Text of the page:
GAME PLAN: You may notice now that you’re engaged, some people come of the woodwork. You may be getting pressure from your parents about who to invite and who not to invite. If you’re having a giant wedding, you may be able to invite the whole family. But if you are having a smaller wedding, you may have to make some tough choices and hurt feelings.

One tip I got from a friend was to think of it this way: Does _____ (your second cousin, great aunt, whoever it is) know anything about your life that they couldn’t find on social media? If the answer is “no”, then they probably don’t need to be at your wedding. Another “easy” way (that people often understand) to cut down a guest list is to have a “no kids” policy. This may most likely apply if you have family members with kids you’ve never met. Follow your budget, your venues max capacity, and your gut. You are going to hurt feelings, but it’s all part of the process.

 

STRESSFUL THING: Parents (or any family member) who take control and managing opinions

GAME PLAN: Your parents have likely been envisioning this day since you were born, so give them a little grace if they get a bit wrapped up in the process. Start by being willing to listen. People will be much more likely to let go of any defensiveness if they feel as though you have heard them understand where they are coming from. Once you’ve done that it’s likely that they will have an easier time hearing your response to their opinion. Decide which parts you’re not willing to budge on, and stand strong on those, and let go of the rest.

Reframe your parents’ control as help and love. Invite it in. Let them take on the things that you don’t care that much about and then be grateful and say thank you for their help. Keep them included on the little details so that perhaps their controlling parts feel at ease because at least they know what’s going on, but don’t go along with something you feel strongly about just to avoid hurting feelings. If you find this feels impossible, it’s probably not about the wedding. Talk to a therapist who could help you work through control issues in your dynamic with your parent.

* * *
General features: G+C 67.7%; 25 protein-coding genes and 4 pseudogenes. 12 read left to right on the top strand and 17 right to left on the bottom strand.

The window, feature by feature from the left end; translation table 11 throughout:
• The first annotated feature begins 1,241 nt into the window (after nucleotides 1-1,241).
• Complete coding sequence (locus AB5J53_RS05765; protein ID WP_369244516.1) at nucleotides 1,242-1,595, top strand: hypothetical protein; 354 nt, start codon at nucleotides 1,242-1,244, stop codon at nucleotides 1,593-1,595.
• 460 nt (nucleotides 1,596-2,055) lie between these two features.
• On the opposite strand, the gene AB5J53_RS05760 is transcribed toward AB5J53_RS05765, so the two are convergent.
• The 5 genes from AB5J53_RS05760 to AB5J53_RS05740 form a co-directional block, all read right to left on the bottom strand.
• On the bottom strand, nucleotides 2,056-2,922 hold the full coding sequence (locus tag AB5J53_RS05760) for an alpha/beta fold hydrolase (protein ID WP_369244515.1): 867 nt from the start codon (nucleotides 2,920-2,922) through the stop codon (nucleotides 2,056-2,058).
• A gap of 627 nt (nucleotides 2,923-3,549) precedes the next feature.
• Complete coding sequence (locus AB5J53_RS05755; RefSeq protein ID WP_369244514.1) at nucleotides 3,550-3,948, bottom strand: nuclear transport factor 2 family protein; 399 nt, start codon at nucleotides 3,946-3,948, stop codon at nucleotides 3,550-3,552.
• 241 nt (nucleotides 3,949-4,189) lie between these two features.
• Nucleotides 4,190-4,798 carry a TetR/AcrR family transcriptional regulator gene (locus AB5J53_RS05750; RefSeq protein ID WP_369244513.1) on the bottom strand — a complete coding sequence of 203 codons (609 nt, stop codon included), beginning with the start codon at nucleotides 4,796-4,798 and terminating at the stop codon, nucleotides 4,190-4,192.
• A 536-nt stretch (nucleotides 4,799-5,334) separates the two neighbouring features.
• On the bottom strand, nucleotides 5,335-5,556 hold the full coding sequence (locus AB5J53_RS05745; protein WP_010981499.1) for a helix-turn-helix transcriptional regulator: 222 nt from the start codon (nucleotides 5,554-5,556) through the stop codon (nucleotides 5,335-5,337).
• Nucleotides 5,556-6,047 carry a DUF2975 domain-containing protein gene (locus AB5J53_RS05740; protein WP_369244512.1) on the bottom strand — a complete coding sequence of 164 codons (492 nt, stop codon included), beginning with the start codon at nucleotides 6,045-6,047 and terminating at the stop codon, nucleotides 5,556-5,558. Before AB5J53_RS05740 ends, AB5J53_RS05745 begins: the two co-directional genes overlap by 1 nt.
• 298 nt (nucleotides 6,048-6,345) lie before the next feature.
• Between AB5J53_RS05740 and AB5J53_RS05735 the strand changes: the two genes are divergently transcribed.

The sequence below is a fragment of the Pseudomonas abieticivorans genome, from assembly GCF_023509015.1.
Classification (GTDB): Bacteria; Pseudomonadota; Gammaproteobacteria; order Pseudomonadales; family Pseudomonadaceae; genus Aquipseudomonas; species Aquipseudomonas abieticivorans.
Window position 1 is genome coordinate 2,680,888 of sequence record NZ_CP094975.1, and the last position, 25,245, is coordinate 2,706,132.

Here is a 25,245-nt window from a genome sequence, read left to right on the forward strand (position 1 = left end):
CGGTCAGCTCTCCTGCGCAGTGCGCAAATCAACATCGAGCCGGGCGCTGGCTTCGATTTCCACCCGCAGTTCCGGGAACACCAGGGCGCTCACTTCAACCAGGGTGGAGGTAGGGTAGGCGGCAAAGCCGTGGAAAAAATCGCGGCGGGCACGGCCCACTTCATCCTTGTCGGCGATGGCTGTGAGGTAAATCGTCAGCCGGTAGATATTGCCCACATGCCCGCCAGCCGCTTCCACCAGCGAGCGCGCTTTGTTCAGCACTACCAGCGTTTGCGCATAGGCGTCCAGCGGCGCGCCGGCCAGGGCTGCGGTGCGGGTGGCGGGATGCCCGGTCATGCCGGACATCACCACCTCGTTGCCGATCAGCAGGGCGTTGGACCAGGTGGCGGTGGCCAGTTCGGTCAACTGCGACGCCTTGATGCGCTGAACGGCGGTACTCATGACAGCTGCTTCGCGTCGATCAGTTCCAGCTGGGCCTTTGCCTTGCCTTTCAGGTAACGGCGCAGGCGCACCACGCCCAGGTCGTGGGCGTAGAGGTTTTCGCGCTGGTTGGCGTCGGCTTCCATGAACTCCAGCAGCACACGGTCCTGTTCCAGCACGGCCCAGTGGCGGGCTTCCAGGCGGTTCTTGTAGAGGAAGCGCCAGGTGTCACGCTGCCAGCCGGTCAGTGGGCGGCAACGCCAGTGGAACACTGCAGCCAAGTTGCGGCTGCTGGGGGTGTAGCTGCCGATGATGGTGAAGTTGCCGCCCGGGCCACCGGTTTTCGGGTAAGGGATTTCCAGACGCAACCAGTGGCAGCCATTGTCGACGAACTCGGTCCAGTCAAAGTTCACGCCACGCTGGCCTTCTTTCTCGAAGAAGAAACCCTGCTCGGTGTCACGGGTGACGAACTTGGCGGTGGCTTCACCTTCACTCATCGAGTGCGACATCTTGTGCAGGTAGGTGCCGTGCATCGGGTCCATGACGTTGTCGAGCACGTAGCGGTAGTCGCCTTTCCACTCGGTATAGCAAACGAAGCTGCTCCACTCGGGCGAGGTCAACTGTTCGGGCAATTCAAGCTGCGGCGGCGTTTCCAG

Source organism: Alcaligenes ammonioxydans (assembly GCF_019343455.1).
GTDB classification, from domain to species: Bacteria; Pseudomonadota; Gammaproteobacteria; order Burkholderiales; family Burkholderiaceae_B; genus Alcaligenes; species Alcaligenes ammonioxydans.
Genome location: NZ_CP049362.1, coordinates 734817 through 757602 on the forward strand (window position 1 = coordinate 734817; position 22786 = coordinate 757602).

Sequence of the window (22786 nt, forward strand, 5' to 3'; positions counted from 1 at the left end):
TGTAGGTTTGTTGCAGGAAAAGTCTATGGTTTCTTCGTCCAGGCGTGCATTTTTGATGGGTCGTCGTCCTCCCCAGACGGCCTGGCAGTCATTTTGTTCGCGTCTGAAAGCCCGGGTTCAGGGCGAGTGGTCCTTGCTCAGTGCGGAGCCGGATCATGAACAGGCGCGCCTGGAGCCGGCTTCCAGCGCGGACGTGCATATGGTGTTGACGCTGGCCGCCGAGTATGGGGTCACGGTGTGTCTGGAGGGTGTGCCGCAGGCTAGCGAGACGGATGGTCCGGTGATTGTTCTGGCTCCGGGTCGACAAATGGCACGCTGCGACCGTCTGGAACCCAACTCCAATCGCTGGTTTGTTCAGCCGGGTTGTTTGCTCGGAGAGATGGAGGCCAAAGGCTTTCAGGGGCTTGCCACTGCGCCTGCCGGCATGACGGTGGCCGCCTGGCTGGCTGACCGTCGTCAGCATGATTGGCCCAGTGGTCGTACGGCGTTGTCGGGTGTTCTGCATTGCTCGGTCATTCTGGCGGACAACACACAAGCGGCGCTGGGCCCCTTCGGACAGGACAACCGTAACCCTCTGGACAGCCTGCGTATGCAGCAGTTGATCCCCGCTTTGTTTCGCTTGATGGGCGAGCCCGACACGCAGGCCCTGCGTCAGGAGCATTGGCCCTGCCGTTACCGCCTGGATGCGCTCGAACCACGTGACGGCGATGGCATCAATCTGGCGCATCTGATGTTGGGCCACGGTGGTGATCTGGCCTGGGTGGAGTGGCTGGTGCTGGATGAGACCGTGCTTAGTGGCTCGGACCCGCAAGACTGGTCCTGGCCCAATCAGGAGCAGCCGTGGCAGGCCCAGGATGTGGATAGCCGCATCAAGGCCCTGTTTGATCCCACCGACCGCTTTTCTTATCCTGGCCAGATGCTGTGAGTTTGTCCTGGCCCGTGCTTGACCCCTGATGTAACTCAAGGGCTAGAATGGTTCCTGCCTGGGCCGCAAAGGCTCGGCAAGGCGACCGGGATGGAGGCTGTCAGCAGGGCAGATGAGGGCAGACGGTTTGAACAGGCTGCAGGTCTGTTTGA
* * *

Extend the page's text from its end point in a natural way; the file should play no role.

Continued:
STRESSFUL THING: Parent’s are paying for (at least a majority of) the wedding

GAME PLAN: Doesn’t sound like a stressor? You must not be experiencing any manipulation in the form of holding the purse on your wedding day. This is a tricky one and I plan to talk more on the money topic in future posts, but start by being grateful for the financial help. Also know that sometimes financial help means those who are fronting the bill are going to have opinions.

Don’t like that? Maybe reconsider your budget and pay for the wedding yourself. I know that sounds dramatic, but it may be the best way to separate money and control on your wedding day.

 

 

STRESSFUL THING: Blending families and children from previous relationships

GAME PLAN: To keep it simple: remember that your marriage is not just about you and your partner, you’re now a new blended family. Some children have a more difficult time than others, but it may help them feel included if they are allowed to participate in the planning of your wedding and the ceremony itself. Pro-active family counseling, kind of like premarital counseling, can also help this transition.

Ultimately – take care of and prioritize yourself and your relationship and let the rest go. Remember that you WILL have to set boundaries while wedding planning. If you need help doing this you may benefit from seeing a therapist. If you’re local to Nashville, I’d be honored if that therapist was me.

Don’t lose sight of the marriage that starts once the wedding day has ended. Focus on the good and let the rest go.

This blog post is adapted from the original posted on CadeyMMFT.com.

 


 

I could talk about this all day. Contact me to schedule a session to explore these concepts more in person.

Cadey Phipps, MMFT   |   E-mail: cadey@cadeymft.com   |   Phone: 317-691-5214  | Web: www.cadeymmft.com

 


ABOUT THE AUTHOR: Cadey Phipps, MMFT, is a temp-licensed professional offering individual and couples’ therapy in Middle Tennessee. Cadey came into this field with a passion for helping, and has discovered an even deeper passion for helping those in life stages similar to her own. Thus she specializes in working with young adult women and couples figuring out how to navigate next steps in their lives and/or relationships i.e. those who are considering or have recently gotten engaged, moved in together, and/or married  – among many other life changes. Cadey enjoys applying realistic, relatable, and research-based strategies to help clients normalize struggles and concerns as well as to promote individual and relational growth.

www.cadeymmft.com